Harvard Viewers Discuss 'Holocaust', Opinions Vary From Praise to Disgust

Harvard students and Faculty yesterday expressed both praise and criticism for "Holocaust," the television series dramatizing Nazi repression during World War II.

Stephen A. Rhodes '78, a member of the Harvard-Radcliffe Zionist Alliance, said yesterday the series has been "very good" despite "minor historical mistakes" because it gives "non-Jews a better understanding" of World War II atrocities.


Stanley H. Hoffmann, professor of Government and director of the Center for European Studies, said yesterday he was "nauseated" by "Holocaust" because the series is "badly acted, mechanical and entirely cliched." He added it is a "collection of stereotypes."



Richard M. Hunt, senior lecturer on Social Studies and the instructor of Social Sciences 162, "Moral Dilemmas in a Repressive Society--Nazi Germany," applauded the series for its "sensitive, moving performances," although he questioned the "exaggerated passivity of the Jews." Most of his students reacted favorably to the show, Hunt said.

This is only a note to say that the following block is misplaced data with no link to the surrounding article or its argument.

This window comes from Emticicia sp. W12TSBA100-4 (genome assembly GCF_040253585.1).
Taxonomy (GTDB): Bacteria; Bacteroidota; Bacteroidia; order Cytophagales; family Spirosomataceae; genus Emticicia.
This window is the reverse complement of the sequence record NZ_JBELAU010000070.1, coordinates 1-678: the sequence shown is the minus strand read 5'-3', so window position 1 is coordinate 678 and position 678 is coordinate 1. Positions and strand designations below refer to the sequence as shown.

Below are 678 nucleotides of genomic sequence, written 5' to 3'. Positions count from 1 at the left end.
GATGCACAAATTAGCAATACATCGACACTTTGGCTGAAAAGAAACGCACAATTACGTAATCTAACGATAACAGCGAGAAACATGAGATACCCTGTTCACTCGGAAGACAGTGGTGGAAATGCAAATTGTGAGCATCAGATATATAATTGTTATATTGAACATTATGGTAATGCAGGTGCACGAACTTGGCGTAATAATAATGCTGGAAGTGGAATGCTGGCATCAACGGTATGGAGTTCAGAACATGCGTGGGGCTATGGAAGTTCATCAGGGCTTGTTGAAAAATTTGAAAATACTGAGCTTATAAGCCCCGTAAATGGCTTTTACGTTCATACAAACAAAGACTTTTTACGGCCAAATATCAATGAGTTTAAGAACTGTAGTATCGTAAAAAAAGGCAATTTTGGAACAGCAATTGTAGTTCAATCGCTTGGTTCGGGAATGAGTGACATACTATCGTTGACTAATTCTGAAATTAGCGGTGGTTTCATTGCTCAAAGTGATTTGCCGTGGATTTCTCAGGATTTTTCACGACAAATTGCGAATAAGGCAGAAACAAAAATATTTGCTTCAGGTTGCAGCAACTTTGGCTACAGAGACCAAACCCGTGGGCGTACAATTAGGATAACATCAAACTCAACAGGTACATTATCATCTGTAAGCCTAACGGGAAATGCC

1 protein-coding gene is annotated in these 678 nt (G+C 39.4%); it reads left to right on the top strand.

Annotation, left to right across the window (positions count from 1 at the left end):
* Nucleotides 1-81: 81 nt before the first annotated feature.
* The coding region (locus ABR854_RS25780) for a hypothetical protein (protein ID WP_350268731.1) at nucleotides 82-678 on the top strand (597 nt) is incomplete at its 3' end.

For many others, the show is a painful reminder of a tragic era. Rabbi Ben-Zion Gold, a survivor of one of the World War II concentration camps, said yesterday he could not watch the series. Gold criticized the media for too often identifying Jews with the holocaust. "These are not our roots; this is a tragedy in our history," he said.

Michael A. Weiss '78, a member of the Harvard-Radcliffe Hillel Society, said yesterday the show fails because it concentrates on an "assimilated German-Jewish family," and omits "the irreplaceably lost Yiddish culture of Eastern Europe."

Mitchell K. Ross '78, another Hillel member, said yesterday the series has "a lot of educational value," although it is "hard to depict on a television screen what that world was like."